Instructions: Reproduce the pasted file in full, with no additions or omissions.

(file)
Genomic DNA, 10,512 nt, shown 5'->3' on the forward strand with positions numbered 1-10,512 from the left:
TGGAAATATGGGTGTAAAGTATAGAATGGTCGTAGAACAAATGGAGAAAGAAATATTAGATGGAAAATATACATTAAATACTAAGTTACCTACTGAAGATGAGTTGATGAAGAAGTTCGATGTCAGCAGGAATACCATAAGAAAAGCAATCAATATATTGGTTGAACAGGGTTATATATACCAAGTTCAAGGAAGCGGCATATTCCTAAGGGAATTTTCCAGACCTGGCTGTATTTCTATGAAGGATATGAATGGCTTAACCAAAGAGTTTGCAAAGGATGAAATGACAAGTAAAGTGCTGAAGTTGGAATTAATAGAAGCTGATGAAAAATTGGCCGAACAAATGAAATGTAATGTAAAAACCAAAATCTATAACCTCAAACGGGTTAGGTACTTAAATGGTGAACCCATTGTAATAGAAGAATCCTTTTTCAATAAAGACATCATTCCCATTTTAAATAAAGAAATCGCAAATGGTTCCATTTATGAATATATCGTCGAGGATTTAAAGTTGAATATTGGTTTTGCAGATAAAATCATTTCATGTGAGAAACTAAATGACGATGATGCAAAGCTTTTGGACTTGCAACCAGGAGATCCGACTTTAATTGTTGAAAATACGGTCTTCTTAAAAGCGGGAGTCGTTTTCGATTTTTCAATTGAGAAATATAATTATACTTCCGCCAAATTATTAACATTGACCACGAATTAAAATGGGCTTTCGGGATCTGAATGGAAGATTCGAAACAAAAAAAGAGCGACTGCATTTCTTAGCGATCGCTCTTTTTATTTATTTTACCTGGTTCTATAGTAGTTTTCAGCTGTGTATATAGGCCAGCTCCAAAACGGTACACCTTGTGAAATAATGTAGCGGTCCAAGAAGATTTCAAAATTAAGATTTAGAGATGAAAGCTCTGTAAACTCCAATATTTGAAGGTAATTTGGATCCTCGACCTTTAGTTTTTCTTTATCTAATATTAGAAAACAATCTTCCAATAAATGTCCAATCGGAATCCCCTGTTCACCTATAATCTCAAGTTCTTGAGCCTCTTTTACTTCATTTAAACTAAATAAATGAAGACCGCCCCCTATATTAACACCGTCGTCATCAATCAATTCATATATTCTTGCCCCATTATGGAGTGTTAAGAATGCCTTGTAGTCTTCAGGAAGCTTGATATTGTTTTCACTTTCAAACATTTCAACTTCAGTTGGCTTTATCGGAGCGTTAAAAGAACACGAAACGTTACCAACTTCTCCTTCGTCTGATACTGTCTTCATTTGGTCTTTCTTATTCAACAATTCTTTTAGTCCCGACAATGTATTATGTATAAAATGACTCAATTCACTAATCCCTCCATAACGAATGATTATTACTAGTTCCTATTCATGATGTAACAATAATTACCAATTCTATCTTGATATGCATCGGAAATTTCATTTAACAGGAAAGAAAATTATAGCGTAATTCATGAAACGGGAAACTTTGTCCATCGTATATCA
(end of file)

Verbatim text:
Genomic DNA, 10,512 nt, shown 5'->3' on the forward strand with positions numbered 1-10,512 from the left:
TGGAAATATGGGTGTAAAGTATAGAATGGTCGTAGAACAAATGGAGAAAGAAATATTAGATGGAAAATATACATTAAATACTAAGTTACCTACTGAAGATGAGTTGATGAAGAAGTTCGATGTCAGCAGGAATACCATAAGAAAAGCAATCAATATATTGGTTGAACAGGGTTATATATACCAAGTTCAAGGAAGCGGCATATTCCTAAGGGAATTTTCCAGACCTGGCTGTATTTCTATGAAGGATATGAATGGCTTAACCAAAGAGTTTGCAAAGGATGAAATGACAAGTAAAGTGCTGAAGTTGGAATTAATAGAAGCTGATGAAAAATTGGCCGAACAAATGAAATGTAATGTAAAAACCAAAATCTATAACCTCAAACGGGTTAGGTACTTAAATGGTGAACCCATTGTAATAGAAGAATCCTTTTTCAATAAAGACATCATTCCCATTTTAAATAAAGAAATCGCAAATGGTTCCATTTATGAATATATCGTCGAGGATTTAAAGTTGAATATTGGTTTTGCAGATAAAATCATTTCATGTGAGAAACTAAATGACGATGATGCAAAGCTTTTGGACTTGCAACCAGGAGATCCGACTTTAATTGTTGAAAATACGGTCTTCTTAAAAGCGGGAGTCGTTTTCGATTTTTCAATTGAGAAATATAATTATACTTCCGCCAAATTATTAACATTGACCACGAATTAAAATGGGCTTTCGGGATCTGAATGGAAGATTCGAAACAAAAAAAGAGCGACTGCATTTCTTAGCGATCGCTCTTTTTATTTATTTTACCTGGTTCTATAGTAGTTTTCAGCTGTGTATATAGGCCAGCTCCAAAACGGTACACCTTGTGAAATAATGTAGCGGTCCAAGAAGATTTCAAAATTAAGATTTAGAGATGAAAGCTCTGTAAACTCCAATATTTGAAGGTAATTTGGATCCTCGACCTTTAGTTTTTCTTTATCTAATATTAGAAAACAATCTTCCAATAAATGTCCAATCGGAATCCCCTGTTCACCTATAATCTCAAGTTCTTGAGCCTCTTTTACTTCATTTAAACTAAATAAATGAAGACCGCCCCCTATATTAACACCGTCGTCATCAATCAATTCATATATTCTTGCCCCATTATGGAGTGTTAAGAATGCCTTGTAGTCTTCAGGAAGCTTGATATTGTTTTCACTTTCAAACATTTCAACTTCAGTTGGCTTTATCGGAGCGTTAAAAGAACACGAAACGTTACCAACTTCTCCTTCGTCTGATACTGTCTTCATTTGGTCTTTCTTATTCAACAATTCTTTTAGTCCCGACAATGTATTATGTATAAAATGACTCAATTCACTAATCCCTCCATAACGAATGATTATTACTAGTTCCTATTCATGATGTAACAATAATTACCAATTCTATCTTGATATGCATCGGAAATTTCATTTAACAGGAAAGAAAATTATAGCGTAATTCATGAAACGGGAAACTTTGTCCATCGTATATCA